Elimination Reactions • The alkyl halide loses halogen as a halide ion, and also loses H+ on the adjacent carbon to a base. • A pi bond is formed. Product is alkene. • Also called dehydrohalogenation (-HX). =>
Rates and Rate Constants First order reaction d[R]/dt = -k1[R] Second order reaction d[R]/dt = -k2[R][R] Rate Rate Constant Rate Rate Constant Rate Constant - Independent of the Concentration of Reactants
SN2 Mechanism • Bimolecular nucleophilic substitution. • Concerted reaction: new bond forming and old bond breaking at same time. • Rate is first order in each reactant. • Walden inversion. =>
SN2 Energy Diagram • One-step reaction. • Transition state is highest in energy. =>
Uses for SN2 Reactions • Synthesis of other classes of compounds. • Halogen exchange reaction. =>
=> SN2: Nucleophilic Strength • Stronger nucleophiles react faster. • Strong bases are strong nucleophiles, but not all strong nucleophiles are basic.
Trends in Nuc. Strength • Of a conjugate acid-base pair, the base is stronger: OH- > H2O, NH2- > NH3 • Decreases left to right on Periodic Table. More electronegative atoms less likely to form new bond: OH- > F-, NH3 > H2O • Increases down Periodic Table, as size and polarizability increase: I- > Br- > Cl- =>
=> Bulky Nucleophiles Sterically hindered for attack on carbon, so weaker nucleophiles.
=> Solvent Effects (1) Polar protic solvents (O-H or N-H) reduce the strength of the nucleophile. Hydrogen bonds must be broken before nucleophile can attack the carbon.
=> Solvent Effects (2) • Polar aprotic solvents (no O-H or N-H) do not form hydrogen bonds with nucleophile • Examples:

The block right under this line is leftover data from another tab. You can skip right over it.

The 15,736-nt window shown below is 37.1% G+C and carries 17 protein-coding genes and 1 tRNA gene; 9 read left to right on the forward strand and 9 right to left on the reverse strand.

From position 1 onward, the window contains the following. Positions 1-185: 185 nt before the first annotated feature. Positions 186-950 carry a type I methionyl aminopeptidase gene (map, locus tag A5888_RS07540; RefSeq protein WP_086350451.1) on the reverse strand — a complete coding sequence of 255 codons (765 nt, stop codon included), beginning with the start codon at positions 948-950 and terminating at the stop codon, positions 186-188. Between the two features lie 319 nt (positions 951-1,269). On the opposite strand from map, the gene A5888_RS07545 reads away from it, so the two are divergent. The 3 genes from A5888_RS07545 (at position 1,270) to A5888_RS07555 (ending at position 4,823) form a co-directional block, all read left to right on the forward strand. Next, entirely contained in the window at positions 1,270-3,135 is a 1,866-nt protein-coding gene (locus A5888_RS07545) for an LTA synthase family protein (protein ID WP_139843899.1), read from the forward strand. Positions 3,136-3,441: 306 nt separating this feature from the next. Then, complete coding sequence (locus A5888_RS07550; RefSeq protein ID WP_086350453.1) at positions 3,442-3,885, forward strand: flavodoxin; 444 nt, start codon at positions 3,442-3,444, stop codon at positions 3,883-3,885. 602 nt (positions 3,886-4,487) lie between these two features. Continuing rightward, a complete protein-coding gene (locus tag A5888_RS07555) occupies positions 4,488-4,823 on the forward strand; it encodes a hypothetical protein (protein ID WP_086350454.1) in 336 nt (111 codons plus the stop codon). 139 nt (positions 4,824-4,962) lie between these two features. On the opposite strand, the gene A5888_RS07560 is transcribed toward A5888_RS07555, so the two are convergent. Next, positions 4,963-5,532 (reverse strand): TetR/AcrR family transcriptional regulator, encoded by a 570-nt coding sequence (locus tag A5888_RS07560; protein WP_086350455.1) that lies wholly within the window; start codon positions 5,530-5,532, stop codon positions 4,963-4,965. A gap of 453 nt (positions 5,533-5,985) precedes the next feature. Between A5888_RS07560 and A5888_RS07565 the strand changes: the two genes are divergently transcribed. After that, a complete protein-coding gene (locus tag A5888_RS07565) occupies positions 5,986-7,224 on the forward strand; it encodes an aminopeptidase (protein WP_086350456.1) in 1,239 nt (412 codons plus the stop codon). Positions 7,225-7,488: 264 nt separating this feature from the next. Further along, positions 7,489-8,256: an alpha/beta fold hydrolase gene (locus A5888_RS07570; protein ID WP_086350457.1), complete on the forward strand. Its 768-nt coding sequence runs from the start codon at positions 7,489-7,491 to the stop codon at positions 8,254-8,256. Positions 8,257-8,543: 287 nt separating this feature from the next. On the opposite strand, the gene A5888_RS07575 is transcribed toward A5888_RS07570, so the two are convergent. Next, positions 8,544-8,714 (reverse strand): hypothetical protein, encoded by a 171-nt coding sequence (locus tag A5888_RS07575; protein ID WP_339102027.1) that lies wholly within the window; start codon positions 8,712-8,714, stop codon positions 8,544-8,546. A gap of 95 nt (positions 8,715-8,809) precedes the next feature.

=> Crown Ethers • Solvate the cation, so nucleophilic strength of the anion increases. • Fluoride becomes a good nucleophile.
=> SN2: Reactivity of Substrate • Carbon must be partially positive. • Must have a good leaving group • Carbon must not be sterically hindered.
=> Leaving Group Ability • Electron-withdrawing • Stable once it has left (not a strong base) • Polarizable to stabilize the transition state.
Structure of Substrate • Relative rates for SN2: CH3X > 1° > 2° >> 3° • Tertiary halides do not react via the SN2 mechanism, due to steric hindrance. =>
Stereochemistry of SN2 Walden inversion =>
=> SN1 Mechanism (1) Formation of carbocation (slow)
=> SN1 Mechanism (2) • Nucleophilic attack • Loss of H+ (if needed)
SN1 Energy Diagram • Forming the carbocation is endothermic • Carbocation intermediate is in an energy well. =>
Rates of SN1 Reactions • 3° > 2° > 1° >> CH3X • Order follows stability of carbocations (opposite to SN2) • More stable ion requires less energy to form • Better leaving group, faster reaction (like SN2) • Polar protic solvent best: It solvates ions strongly with hydrogen bonding. =>
Stereochemistry of SN1 Racemization: inversion and retention =>
Rearrangements • Carbocations can rearrange to form a more stable carbocation. • Hydride shift: H- on adjacent carbon bonds with C+. • Methyl shift: CH3- moves from adjacent carbon if no H’s are available. =>
=> Hydride Shift
Skeletal Rearrangements Carbon skeletons of neutral molecules are generally stable. Carbon skeletons of carbocations may sometimes rearrange.